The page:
Photo by Samta Brahmbhatt

Art may often be perceived as an superfluous discipline, a field that has little application in the “real world” and that has no place at a tech school.

Art Matters, a student-run initiative that explores expression through creative and artistic experiences, seeks to change this mindset on Tech’s campus and rebrand “art” as a powerful tool used to view experiences, processes and ideas from different perspectives. The goals of Art Matters are to create enriching art experiences within Tech’s community, to provide a voice for the student artist community and to enhance the campus perception and actionable value of art.

Annie Son, fourth-year BA and president and founder of Art Matters, explained the organization’s origins and history.

“We actually started out as a think tank in the fall of 2015,” Son said. “It included both graduate and undergraduate students and Jennifer Kimball, the Office of the Arts student engagement coordinator at the time. We were all people that applied to be a part of this think tank because we represented different areas of campus and cared about the arts and how they could grow at Georgia Tech.”

The emergence of the organization was sparked by a mutual frustration with the lack of creativity and art on campus.

“We look for members that see this issue and wish to partake in how to fix it,” Son said. “To increase awareness, it can’t be just one way. We work hard to collaborate with other groups on campus, reach out to incoming students and really just connect with other groups and individuals that have an opinion. We don’t want to get lost in one way of thinking or ever think that what we’re doing is the end all, be all solution.”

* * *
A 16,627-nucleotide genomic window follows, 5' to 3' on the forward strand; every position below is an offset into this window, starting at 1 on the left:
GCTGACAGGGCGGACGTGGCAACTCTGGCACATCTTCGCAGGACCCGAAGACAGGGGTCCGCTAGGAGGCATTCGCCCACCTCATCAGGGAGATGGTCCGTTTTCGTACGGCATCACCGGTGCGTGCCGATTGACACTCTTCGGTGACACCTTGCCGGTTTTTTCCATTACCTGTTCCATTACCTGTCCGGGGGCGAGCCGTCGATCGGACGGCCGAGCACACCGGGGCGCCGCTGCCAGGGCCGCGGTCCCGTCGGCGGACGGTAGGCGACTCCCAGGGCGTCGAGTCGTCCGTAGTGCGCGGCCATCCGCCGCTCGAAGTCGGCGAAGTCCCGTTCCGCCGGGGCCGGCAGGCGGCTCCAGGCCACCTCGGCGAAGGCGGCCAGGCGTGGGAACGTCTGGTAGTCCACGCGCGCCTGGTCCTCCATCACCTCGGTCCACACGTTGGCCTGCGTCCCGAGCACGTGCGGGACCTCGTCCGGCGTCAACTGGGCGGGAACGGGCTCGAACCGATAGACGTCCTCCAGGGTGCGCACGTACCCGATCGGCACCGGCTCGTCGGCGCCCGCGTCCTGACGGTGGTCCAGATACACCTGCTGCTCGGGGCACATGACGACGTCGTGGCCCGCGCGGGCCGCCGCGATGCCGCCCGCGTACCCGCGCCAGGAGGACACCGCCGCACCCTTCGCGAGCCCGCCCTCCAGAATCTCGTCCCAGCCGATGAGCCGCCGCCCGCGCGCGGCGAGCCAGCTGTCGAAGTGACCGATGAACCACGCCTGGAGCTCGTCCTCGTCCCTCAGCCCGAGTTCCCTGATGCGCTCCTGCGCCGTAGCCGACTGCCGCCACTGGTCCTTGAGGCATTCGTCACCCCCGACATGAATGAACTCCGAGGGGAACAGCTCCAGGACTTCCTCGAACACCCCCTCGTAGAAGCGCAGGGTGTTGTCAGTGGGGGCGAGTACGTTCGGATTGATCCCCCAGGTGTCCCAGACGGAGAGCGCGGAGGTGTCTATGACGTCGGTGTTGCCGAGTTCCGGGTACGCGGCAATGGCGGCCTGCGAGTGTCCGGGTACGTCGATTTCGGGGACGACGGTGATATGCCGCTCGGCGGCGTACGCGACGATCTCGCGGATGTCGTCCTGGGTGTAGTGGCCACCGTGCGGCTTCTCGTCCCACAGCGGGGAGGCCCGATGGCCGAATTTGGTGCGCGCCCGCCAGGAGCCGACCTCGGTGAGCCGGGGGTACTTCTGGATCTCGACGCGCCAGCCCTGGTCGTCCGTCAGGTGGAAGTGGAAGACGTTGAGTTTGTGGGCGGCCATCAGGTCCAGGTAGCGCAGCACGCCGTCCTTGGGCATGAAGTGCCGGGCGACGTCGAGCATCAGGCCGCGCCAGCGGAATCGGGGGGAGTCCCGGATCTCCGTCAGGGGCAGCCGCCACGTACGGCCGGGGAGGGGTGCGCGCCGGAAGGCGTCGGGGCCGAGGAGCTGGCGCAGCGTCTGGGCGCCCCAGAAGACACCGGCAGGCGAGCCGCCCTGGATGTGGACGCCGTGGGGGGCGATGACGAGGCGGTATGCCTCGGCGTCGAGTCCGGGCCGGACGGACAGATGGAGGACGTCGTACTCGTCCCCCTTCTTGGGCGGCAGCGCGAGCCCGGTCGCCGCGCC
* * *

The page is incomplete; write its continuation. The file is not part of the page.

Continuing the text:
The think tank sessions led by Walter Ley, ‘17 EE, consisted of discussions on the topic of current arts ethos on campus, what already exists, the gaps, issues and disconnects and what the best methods and potential solutions would be moving forward.

“It was a really great year of seeking understanding and gathering information so that we could get the fullest picture of the situation,” Son said.

The semester of spring 2016 saw the end of the sessions, with the members of Art Matters feeling that they had gathered enough information in order to piece together an initiative that was meaningful and relevant.

“As it was wrapping up that semester, I worked with Jennifer Kimball to start up a more action-oriented student group to implement the solutions the Think Tank developed,” Son said. “We worked very closely together and so this group naturally became a part of the Office of the Arts called [email protected] Ambassadors.” In spring 2017, the organization became more formal, and the official name was changed to Art Matters.

While some of the students that make up Art Matters are artists themselves, the organization is not necessarily a group of artists. However, they do unite for a common cause — to provide support and a voice for the student artist community and to encourage participation in enriching experiences in the arts for the greater Tech community in an effort to not let Tech’s academic rigor deter students from exploring more artistic forms of expression.

“We are a group of students that strives to see Georgia Tech with a stronger arts presence and focus than it currently does today,” Son said. “We believe that incorporating more creativity and arts into different facets of Georgia Tech will strengthen the Institute’s ability to develop a more holistic graduate that can think about any situation through multiple lenses.